Thanks for all the advice :) . Razzi, I thin you're right that I didn't notice it was a problem until it happened, and since then it's been hard to get over because every time I'm in a situation where I have to speak up I get nervous at just the thought of it.
    Also it sounds lame but pretend to be someone you think is cool and confident

    This actually doesn't sound lame at all because I already try to do it! I try to encourage myself to be more like what i want to be like, not what I am, or think what one of my more confident friends would be like in that situation.

    I have taken on a couple of things outside my course, that involve a group training session where I have to speak up. It's especially harder because I don't really know anyone and I really want to meet some new people, so it has the added pressure that I want to come across positivly. I'm just hoping the effects of the practice will eventually kick in. It's become such a big thing now I actually dread seminars and group training sessions :(
  • Former MemberFormer Member Posts: 1,876,323 The Mix Honorary Guru
    (i expect you will be anyway but..) don't even think about your seminars or group training sessions. if it enters your head just shake your head, tell yourself to forget about it and that everything wil be fine. theres another way too which really helps. i started it a while ago.

    Basically my mate told me about a strategy to help me. I would say something like " i can speak perfectly fine in unfamiliar situations" but i would hold my thumb at the same time. i would say it 5 times a day, so that whenever i held my thumb it would trigger this thought and i would speak perfectly fine in unfamiliar situations. If i touch my thumb now...the first thing that comes into my head is that thought :)

    just try it for a couple of weeks. :thumb:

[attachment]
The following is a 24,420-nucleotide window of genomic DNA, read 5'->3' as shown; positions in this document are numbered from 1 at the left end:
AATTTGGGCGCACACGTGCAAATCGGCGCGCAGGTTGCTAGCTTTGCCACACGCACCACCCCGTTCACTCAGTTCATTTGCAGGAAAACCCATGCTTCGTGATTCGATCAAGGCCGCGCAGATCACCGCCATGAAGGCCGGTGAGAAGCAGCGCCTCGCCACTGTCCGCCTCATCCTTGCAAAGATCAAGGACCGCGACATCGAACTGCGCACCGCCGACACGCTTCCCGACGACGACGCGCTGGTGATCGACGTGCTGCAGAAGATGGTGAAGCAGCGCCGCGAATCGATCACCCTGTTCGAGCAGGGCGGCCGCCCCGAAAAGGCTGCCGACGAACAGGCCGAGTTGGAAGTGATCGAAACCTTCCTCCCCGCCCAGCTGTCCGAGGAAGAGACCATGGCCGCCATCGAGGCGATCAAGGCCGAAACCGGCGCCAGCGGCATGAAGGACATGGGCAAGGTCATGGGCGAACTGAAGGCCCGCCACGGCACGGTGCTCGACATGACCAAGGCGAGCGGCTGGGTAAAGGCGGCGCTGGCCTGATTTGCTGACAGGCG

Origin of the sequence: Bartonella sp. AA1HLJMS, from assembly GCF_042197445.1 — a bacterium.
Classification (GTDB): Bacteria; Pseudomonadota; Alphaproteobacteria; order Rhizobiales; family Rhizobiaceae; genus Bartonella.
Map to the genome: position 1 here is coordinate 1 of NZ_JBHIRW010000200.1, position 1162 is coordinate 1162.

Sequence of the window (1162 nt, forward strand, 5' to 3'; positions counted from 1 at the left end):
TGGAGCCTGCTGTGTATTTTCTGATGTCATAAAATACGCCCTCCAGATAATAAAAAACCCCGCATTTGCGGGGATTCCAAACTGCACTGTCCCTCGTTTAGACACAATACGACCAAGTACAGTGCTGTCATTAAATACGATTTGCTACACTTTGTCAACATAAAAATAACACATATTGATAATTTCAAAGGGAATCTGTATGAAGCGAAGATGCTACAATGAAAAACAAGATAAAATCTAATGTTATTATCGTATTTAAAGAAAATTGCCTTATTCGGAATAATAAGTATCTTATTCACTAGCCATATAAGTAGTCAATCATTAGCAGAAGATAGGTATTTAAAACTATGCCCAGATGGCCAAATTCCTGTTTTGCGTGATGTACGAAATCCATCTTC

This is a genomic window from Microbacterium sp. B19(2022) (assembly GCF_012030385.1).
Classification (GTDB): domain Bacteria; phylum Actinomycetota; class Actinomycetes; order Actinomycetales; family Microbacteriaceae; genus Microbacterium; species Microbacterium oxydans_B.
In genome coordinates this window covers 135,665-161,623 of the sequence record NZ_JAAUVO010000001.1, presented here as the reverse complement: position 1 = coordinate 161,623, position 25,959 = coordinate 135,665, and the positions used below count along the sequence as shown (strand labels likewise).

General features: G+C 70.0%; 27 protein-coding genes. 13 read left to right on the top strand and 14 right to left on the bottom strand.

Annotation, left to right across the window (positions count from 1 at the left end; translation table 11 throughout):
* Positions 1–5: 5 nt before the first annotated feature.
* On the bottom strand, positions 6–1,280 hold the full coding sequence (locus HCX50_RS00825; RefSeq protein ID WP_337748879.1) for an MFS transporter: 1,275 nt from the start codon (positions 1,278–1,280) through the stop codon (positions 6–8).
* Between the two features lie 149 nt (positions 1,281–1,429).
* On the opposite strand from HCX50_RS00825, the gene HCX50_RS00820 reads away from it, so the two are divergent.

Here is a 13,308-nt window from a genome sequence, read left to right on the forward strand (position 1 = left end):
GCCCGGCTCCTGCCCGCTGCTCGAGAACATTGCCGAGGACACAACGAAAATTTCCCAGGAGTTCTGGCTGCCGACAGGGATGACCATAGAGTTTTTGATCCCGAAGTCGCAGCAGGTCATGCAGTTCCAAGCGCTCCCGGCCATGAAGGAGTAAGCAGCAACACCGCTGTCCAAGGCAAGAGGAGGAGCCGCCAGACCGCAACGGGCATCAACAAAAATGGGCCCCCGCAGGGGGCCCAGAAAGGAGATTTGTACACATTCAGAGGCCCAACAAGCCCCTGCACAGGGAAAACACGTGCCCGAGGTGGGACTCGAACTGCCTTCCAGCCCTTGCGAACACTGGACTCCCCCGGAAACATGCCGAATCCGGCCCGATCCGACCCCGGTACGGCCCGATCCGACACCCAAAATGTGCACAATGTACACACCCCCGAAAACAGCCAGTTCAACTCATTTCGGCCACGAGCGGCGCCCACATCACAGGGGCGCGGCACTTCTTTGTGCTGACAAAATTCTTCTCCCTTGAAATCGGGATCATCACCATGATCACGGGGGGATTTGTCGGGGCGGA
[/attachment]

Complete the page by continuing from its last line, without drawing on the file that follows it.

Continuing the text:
• Former MemberFormer Member Posts: 1,876,323 The Mix Honorary Guru
    I used to be pretty shy... One of the things that built my confidence a lot was a took up kick-boxing. The knowledge I could handle myself (even though a lot of it is not applicable in most everyday situations) was a big thing, and it just grew from there.
  • Former MemberFormer Member Posts: 1,876,323 The Mix Honorary Guru
    I just take a deep breath, smile and get into it. Once you get over the first bit of nerves you're flying, then again I'm a confident person generally so I don't really have a problem with extreme shyness. Good luck anyway. :thumb:
  • Former MemberFormer Member Posts: 1,876,323 The Mix Honorary Guru
    I'm very shy when I comes to people I don't know. I get tongue tied when I do talk so that puts me off.
  • Former MemberFormer Member Posts: 1,876,323 The Mix Honorary Guru
    A bit about me...

    I was bullied a lot in school and this caused me to become a very shy and awkward individual. When I first came to sixth form college, my best friend used to speak for me... I found conversation very hard.

    I then did bar work, but often got pushed around by bosses and customers who told me I was thick. When I turned twenty one of my collegues actually asked why I wasn't in university, I didn't think I was clever enough...

    Anyway, for me the confidence building came with campaigning and other activities. I kind of got thrown in the deep end because my dyspraxia can make communication and organisation harder... But I started volunteering, then ran for a part time officer position and basically I had to be less shy.

    For me, I just pushed myself really hard, I became more conscious about the speed in which I talk and decided that the individual I'm talking to could be just as nervous as I am. After a while it becomes more natural I guess...

    So my advice would be to slow your brain down. Start off by talking to friends more, then aquaintances, then friends of friends...

    And (I don't want to sound patronising) just think that most people are too busy worrying about themselves than how shy you are. They quite possibly want to hear your opinion as they value it.

    I don't think people are born confident, it's more about programming oneself. I'm trying to work on public speaking and presentations now.
  • Former MemberFormer Member Posts: 1,876,323 The Mix Honorary Guru
    Try instant confidence by Paul McKenna, the CD is really relaxing. Maybe i thought that i was more confident because i was listening to the cd or maybe the cd but it did help me become more confident.
    As your talking in front of people, practise what you're going to say before hand or use some cue cards to help you remember and give you something to vocus on.